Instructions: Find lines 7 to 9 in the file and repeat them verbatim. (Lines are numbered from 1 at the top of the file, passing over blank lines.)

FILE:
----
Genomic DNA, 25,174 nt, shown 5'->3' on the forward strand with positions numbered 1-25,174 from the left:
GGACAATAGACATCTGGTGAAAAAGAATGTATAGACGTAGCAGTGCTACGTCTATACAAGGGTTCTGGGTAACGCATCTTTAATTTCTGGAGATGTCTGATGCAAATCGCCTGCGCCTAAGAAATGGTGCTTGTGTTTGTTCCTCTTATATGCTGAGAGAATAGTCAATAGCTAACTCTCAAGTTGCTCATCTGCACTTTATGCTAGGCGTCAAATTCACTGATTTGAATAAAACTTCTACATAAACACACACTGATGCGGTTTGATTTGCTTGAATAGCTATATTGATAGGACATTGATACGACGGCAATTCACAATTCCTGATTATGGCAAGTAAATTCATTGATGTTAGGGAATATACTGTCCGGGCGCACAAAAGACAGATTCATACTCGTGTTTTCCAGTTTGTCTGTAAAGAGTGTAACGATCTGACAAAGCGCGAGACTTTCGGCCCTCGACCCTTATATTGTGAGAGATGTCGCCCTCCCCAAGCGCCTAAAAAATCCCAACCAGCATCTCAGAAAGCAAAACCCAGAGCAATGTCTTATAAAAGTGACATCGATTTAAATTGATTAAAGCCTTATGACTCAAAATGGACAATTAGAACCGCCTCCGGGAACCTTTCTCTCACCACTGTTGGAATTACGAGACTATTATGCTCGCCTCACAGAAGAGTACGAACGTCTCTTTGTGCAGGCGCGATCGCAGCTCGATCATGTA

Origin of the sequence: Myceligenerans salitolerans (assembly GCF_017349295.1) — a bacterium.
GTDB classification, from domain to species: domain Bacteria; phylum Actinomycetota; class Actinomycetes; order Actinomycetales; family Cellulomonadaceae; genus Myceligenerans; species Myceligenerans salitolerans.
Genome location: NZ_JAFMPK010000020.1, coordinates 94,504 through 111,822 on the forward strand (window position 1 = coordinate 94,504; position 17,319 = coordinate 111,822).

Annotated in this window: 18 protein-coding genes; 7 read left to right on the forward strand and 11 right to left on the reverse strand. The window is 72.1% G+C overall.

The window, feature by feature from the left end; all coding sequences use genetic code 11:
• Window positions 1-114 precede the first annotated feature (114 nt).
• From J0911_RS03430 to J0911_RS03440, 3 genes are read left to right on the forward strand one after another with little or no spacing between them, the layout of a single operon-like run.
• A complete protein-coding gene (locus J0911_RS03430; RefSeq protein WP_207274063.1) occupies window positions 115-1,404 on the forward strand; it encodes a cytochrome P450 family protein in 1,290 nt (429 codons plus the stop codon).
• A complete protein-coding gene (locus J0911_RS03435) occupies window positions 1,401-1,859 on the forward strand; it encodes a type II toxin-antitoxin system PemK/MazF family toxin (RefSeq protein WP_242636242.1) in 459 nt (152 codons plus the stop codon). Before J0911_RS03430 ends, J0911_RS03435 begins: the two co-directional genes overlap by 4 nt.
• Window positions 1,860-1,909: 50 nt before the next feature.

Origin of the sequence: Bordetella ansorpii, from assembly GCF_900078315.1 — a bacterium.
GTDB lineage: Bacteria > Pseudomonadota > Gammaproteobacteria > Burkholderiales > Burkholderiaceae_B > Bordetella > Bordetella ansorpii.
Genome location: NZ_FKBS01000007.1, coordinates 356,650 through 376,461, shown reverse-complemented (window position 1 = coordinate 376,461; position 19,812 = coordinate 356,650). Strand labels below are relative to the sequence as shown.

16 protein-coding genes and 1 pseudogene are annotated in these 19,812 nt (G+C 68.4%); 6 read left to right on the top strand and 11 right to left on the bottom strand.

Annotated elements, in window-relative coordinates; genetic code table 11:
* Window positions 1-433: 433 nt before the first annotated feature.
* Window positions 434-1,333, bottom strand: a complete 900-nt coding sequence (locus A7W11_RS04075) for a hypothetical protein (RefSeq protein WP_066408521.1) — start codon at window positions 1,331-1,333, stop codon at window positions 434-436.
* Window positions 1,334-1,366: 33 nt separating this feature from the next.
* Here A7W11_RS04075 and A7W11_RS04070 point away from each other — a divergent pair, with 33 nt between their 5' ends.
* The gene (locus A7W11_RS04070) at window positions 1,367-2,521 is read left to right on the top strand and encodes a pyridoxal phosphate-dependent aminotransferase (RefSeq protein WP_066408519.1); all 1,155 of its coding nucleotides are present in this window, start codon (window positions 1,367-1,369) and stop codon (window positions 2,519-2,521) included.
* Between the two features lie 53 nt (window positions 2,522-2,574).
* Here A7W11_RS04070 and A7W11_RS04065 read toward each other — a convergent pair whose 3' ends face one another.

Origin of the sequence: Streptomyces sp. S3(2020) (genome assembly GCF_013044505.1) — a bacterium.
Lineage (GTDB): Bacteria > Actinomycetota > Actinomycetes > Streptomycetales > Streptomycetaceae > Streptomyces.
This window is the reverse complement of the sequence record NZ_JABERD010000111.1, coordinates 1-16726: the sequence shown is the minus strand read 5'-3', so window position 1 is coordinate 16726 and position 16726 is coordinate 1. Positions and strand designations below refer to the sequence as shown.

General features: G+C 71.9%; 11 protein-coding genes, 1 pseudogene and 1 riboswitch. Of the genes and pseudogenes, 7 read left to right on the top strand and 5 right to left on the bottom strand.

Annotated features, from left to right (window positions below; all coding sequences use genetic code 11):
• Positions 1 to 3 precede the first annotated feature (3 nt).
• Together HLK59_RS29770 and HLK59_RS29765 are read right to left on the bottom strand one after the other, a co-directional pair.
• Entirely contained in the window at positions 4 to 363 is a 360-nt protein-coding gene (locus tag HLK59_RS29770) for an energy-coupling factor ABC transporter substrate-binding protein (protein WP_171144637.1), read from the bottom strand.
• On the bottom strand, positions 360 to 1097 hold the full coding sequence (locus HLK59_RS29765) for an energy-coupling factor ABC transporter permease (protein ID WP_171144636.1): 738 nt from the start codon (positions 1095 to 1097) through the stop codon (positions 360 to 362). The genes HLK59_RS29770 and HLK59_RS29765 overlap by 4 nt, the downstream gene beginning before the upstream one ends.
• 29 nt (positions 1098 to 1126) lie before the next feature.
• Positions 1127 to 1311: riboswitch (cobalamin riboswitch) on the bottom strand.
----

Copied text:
The window, feature by feature from the left end; all coding sequences use genetic code 11:
• Window positions 1-114 precede the first annotated feature (114 nt).
• From J0911_RS03430 to J0911_RS03440, 3 genes are read left to right on the forward strand one after another with little or no spacing between them, the layout of a single operon-like run.